For the past year-and-a-half the megamedia and all too many other analysts have spoken about the "surge" of troops ordered into Afghanistan that President Obama announced in his West Point speech December 1, 2009. In fact, there were two surges. In March 2009, an equal number were ordered into Afghanistan. By September 2010, the number of U.S. troops had tripled from January 2009, when Obama first stepped into the Oval Office.
With a third of the troops now in Afghanistan scheduled to be home in 15 months, the obvious question is how fast will the rest be withdrawn and, in fact, whether all the rest will be withdrawn. In a background briefing by senior administration officials earlier today, much was made of a "bilateral partnership" being developed that will extend U.S. involvement beyond 2014. It was not stated whether or not this will include military involvement. However, the concept of a residual counter-terrorism force of 15,000-25,000 based in Kabul and in Kandahar has been hinted at. A counter-terrorism approach is one long backed by Vice President Joe Biden.
As Rachel Maddow pointed out on Lawrence O'Donnell tonight, the speech left many unanswered questions.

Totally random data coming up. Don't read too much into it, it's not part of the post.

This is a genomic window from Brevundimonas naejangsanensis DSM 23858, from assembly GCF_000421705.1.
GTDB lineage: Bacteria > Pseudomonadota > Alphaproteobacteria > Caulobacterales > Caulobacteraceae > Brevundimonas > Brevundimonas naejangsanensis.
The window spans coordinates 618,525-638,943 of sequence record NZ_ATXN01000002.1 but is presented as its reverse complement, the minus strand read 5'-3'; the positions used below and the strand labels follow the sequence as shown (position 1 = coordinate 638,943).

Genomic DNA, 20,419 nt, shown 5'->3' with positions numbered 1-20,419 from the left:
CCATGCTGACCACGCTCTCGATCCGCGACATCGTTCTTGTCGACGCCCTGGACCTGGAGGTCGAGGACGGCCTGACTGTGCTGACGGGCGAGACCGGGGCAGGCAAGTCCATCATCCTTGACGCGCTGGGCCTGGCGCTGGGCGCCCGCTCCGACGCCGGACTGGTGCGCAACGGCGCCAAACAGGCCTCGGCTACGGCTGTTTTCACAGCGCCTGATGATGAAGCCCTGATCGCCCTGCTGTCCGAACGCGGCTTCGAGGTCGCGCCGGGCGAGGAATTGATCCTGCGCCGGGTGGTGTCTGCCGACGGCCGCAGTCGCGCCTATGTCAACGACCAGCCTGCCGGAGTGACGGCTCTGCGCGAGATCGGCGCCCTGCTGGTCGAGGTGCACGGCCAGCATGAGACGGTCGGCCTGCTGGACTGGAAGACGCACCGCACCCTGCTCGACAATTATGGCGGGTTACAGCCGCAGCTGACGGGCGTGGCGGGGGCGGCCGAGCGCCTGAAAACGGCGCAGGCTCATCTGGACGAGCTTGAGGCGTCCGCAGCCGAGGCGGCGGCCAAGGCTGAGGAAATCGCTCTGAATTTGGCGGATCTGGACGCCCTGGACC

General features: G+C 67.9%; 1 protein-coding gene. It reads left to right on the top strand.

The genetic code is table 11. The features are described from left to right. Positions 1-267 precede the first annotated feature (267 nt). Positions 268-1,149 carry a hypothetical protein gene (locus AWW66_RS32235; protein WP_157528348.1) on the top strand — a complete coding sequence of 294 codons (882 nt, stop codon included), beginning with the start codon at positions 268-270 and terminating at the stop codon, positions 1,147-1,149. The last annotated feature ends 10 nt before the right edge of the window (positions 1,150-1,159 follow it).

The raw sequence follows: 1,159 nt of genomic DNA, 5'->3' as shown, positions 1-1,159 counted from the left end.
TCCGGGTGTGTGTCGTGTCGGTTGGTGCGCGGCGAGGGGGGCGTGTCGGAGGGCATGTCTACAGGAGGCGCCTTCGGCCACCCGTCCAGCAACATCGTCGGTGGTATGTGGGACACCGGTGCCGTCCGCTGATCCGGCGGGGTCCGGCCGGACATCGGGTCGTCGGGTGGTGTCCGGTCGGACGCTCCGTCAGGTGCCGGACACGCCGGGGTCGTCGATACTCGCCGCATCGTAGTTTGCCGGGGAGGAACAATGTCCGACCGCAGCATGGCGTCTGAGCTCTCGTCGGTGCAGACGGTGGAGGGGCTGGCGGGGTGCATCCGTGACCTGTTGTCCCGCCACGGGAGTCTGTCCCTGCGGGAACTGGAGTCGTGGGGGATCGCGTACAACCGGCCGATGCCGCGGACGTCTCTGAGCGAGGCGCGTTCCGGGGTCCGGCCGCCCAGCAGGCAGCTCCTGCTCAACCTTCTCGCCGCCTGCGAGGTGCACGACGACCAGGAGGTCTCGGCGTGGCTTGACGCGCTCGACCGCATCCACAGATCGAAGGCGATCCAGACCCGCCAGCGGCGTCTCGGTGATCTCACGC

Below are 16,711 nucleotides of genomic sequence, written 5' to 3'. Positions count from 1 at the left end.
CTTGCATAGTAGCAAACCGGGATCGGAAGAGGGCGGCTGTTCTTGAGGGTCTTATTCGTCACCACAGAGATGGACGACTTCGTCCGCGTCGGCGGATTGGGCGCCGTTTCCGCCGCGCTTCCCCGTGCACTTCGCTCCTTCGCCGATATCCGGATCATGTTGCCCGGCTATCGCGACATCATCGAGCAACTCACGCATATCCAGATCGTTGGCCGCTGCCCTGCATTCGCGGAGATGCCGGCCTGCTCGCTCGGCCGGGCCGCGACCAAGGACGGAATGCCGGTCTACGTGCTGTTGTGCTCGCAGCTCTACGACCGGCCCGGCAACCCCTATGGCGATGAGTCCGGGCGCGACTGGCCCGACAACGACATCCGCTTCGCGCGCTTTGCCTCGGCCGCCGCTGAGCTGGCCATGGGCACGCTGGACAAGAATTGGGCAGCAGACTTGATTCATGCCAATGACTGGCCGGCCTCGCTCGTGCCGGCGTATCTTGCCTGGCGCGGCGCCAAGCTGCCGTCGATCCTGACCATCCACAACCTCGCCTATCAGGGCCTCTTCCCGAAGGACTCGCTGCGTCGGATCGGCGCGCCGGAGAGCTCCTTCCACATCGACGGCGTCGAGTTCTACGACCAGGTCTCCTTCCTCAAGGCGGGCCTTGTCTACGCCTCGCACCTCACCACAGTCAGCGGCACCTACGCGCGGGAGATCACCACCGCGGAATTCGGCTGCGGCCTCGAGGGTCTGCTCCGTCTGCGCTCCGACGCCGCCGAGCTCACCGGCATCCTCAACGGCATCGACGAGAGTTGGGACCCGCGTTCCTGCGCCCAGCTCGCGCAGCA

It's probably too much to hope for, but doesn't this sound like a great opportunity for some "Occupy"-style action?[...]
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Upbeat. Rockin. Whatcha listening to tonight, ma hunnies?
So the alternate reality that Jerry Sandusky constructed for himself, the one where he was a nice guy helping troubled boys, has collapsed. The justifications of his defense lawyer failed to convince a jury of his peers.
I find Jerry Sandusky less interesting than the communal culture of Penn State. There’s no place on earth that is safe from bad individuals doing bad things. There are places where bad individuals would not be able to hide in plain sight and continue to commit crimes for decades.
Penn State is not on trial, but there needs to be an examination of that institution, and all the forces in society that work against safety and justice for vulnerable people.
They are not Happy in Happy Valley tonight, because one of the most influential citizens of that bucolic area, who just happened to be a sociopath monster, was found guilty by a jury of his peers of defiling and stealing the innocence of young boys for years.
It took the jury a little over 20 hours to make official what the rest of us suspected all along: that Jerry Sandusky was a predator who preyed on innocent children thanks to a powerful institution and iconic coach who turned a blind eye to it all.